The Bluetooth receiver includes a 1.0 amp USB port. I surfed around for instructables about making a USB-powered light and quickly found out how to have that port power a Superbright yellow LED to shine on the dial from behind. I also created two more circuits in parallel to that one, with two yellow LED's and some small current limiting resistors to create the tube glow effect.
Since I didn't want to damage the tubes, I chose to embed the LED's for the tubes in between two layers of frosted scotch cellophane tape, and then attach those LED/tape assemblies to the back of several tubes with black Gorilla Tape. You don't see that black tape, and the glow effect, although not perfect, makes me want to eventually put this thing where you can see those tubes.
Step 4: Power Switch
Again, out of respect to the radio and the thought that someday someone may wish to restore it fully, I tried to minimize the wiring related to using its on/off switch. Basically, I removed one leg of the main power transformer from use by cutting that wire and taping off the transformer side of it. Then I wired an extension cord into the circuit as shown. This allows the AC on/off switch to interrupt power to the extension cord and totally removes the AC circuit from the radio, with the exception of the small filter capacitors shown in the schematic.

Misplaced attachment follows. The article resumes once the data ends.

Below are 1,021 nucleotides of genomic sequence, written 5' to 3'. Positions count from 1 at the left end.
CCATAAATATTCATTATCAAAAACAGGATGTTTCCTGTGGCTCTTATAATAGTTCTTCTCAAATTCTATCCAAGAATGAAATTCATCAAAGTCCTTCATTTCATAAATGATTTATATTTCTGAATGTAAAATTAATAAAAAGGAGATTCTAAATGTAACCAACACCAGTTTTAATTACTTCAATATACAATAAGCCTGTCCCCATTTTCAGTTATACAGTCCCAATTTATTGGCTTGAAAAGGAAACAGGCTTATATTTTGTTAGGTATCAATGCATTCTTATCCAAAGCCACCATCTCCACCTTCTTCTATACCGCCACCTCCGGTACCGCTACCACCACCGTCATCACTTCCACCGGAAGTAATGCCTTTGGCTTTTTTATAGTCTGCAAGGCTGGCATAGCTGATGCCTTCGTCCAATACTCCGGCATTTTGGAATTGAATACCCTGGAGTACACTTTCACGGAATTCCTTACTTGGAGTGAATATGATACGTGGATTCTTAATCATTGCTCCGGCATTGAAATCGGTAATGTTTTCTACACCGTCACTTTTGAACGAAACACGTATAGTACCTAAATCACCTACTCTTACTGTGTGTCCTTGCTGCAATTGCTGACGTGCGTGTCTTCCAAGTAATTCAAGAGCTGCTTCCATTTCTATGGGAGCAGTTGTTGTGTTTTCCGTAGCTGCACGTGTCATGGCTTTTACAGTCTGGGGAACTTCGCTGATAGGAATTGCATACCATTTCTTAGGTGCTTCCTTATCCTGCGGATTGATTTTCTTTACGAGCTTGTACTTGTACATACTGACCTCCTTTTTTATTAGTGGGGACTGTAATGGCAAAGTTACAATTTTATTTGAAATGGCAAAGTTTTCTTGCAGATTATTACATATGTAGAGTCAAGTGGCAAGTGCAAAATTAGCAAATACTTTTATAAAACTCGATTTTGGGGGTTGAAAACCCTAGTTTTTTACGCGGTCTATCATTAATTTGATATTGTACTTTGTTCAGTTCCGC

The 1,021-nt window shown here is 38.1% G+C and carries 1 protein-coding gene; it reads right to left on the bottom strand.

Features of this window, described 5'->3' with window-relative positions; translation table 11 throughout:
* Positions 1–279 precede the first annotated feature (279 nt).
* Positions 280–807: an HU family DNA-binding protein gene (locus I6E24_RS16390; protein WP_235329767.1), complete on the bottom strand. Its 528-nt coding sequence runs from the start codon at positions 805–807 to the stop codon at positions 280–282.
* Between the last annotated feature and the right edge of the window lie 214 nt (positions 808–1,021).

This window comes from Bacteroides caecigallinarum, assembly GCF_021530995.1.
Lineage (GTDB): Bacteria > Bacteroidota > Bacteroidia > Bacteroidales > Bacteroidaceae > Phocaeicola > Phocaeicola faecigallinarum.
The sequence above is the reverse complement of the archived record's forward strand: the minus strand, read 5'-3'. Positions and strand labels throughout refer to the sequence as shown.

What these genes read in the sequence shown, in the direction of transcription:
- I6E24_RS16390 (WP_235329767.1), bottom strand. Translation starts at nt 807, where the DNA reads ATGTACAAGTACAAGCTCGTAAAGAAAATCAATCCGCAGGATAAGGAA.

STANDARD WARNINGS of the dangers of working with AC voltage wiring apply here. It's possible to create a short circuit if you don't know what you're doing.
Step 5: Welcome to the 21st Century, Philco
The radio is now receiving daily use in our living room. With my cell phone as the source, I can listen to my mp3 music or, even more interesting at times, listen to the world via internet radio using the app TuneIn. I listened to an English language broadcast from Radio Cuba over the weekend, traffic reports in Dublin Ireland and a great oldies program from Chicago.